The most critical though is that you have to leave the sauna because you’re feeling out of breath, have brain fog or getting dizzy. These because of too high CO2 from poor ventilation. High blood CO2 also impacts the ability to use sauna for muscle recovery after a workout or from a day of real work as it reduces our body’s ability to deal with lactate. In some cases muscles are even worse after a sauna because of this.
Some things we noticed on our travels in Finland: EVERY sauna required climbing up several steps to the benches from the changing room – feet are nearly always above the stones. EVERY sauna except one had good ventilation. They all had an adjacent shower and with a tiny few exceptions, a window or two. All critical details that make for a much better experience.
The biggest thing we noticed is how much more enjoyable sauna is in Europe. More even enveloping heat front to back and head to toe. No cold feet or chilly backs. And that there’s a huge difference in leaving a sauna having benefited from heat and löyly versus leaving because you feel like you need air to breath. People in U.S. sauna’s who’ve never experienced proper sauna often confuse the latter with the former, we think that feeling of breathing difficulty is normal, but it’s not.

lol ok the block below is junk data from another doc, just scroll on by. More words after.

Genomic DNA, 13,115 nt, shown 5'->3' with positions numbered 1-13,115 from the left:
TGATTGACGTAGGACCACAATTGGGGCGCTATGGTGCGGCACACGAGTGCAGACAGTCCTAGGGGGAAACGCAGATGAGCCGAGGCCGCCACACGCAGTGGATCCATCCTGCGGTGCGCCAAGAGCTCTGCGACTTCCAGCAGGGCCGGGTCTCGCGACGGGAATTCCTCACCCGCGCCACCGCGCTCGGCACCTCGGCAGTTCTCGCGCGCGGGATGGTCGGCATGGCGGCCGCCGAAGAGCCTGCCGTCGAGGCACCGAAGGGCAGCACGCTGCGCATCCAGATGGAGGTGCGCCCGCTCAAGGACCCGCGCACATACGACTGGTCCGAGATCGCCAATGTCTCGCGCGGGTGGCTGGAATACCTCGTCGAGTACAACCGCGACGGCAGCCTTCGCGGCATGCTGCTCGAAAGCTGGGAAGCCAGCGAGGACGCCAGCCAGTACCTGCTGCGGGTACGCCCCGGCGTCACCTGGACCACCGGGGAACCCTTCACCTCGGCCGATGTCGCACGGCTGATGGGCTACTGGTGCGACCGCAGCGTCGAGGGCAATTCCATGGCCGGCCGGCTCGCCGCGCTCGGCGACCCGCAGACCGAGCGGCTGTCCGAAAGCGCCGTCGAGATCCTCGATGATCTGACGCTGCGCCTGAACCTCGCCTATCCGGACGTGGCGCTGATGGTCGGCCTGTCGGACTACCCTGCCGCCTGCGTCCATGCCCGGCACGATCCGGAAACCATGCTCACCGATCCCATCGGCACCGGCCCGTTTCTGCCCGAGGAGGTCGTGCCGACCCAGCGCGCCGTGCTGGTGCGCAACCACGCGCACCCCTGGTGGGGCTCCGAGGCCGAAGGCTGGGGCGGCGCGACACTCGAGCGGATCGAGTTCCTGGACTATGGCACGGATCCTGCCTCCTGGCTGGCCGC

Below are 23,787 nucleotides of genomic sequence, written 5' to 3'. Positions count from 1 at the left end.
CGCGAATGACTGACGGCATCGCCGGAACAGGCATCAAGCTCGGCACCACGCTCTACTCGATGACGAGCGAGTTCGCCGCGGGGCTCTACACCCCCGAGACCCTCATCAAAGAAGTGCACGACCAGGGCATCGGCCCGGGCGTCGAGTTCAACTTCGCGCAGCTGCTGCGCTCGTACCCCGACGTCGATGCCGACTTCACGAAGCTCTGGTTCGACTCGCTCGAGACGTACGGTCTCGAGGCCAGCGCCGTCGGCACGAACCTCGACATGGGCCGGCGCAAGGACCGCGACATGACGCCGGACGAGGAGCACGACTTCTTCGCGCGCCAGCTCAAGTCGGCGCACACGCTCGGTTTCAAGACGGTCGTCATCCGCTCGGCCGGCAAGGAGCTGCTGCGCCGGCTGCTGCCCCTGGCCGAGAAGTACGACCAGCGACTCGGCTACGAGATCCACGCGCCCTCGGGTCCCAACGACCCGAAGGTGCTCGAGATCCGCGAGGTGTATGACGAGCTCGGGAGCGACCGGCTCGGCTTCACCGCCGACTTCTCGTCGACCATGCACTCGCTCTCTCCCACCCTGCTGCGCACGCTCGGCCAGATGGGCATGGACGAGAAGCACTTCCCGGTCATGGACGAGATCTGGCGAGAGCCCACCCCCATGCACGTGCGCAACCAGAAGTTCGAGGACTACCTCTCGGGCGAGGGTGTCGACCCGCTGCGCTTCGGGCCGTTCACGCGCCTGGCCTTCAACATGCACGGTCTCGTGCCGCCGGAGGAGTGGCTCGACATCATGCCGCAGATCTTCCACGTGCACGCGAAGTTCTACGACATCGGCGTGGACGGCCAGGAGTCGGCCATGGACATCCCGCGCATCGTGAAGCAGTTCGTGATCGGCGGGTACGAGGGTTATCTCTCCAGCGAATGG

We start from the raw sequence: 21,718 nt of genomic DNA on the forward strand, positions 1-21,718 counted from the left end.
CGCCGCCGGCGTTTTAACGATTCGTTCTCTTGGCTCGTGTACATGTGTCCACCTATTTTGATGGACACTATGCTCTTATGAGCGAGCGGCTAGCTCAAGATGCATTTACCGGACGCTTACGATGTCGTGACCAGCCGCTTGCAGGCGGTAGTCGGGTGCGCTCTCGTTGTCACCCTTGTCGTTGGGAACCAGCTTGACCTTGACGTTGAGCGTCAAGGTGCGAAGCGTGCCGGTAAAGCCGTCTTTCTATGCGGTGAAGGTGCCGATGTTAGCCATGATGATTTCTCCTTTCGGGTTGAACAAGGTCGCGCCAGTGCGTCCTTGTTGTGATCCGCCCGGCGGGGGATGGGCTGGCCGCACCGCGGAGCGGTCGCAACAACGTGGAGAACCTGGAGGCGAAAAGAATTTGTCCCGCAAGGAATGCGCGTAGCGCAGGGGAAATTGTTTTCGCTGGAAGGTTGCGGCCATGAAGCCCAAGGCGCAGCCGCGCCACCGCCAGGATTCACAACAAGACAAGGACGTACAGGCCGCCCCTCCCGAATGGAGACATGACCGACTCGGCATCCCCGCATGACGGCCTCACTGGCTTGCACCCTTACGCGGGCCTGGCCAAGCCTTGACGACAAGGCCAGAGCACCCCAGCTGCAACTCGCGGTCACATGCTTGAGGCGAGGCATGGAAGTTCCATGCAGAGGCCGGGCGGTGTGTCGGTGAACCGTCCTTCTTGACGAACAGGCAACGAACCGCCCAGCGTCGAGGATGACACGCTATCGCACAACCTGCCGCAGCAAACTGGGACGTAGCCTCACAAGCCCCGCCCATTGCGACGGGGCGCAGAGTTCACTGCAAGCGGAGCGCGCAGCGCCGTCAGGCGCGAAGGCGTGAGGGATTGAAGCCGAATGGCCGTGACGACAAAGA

A bit of effort up front sweating the details provides thousands of hours of more enjoyable and beneficial sauna for years to come. It’s worth the effort.
Important Details We’ve Learned
So here, some quick notes on what we have learned about sauna design and building (some that we wish we’d learned much sooner). Special thanks to Jarmo Lehtola, Risto Elomaa, Glenn Auerbach and many others for their ideas and patience in answering my endless questions and their perseverance in making sure that I not only built a proper sauna but understood sauna.
Space – Minimum of 2 cubic meters (70 cf) per person plus one for the elf.
Stones Determine Bench and Ceiling Height – Temps are much more consistent, stable and comfortable above the top of the stones than below. Start with setting the foot bench at or above the top of the stones. The sitting bench then is 17-18” above the foot bench and the ceiling 44-48” above the sitting bench.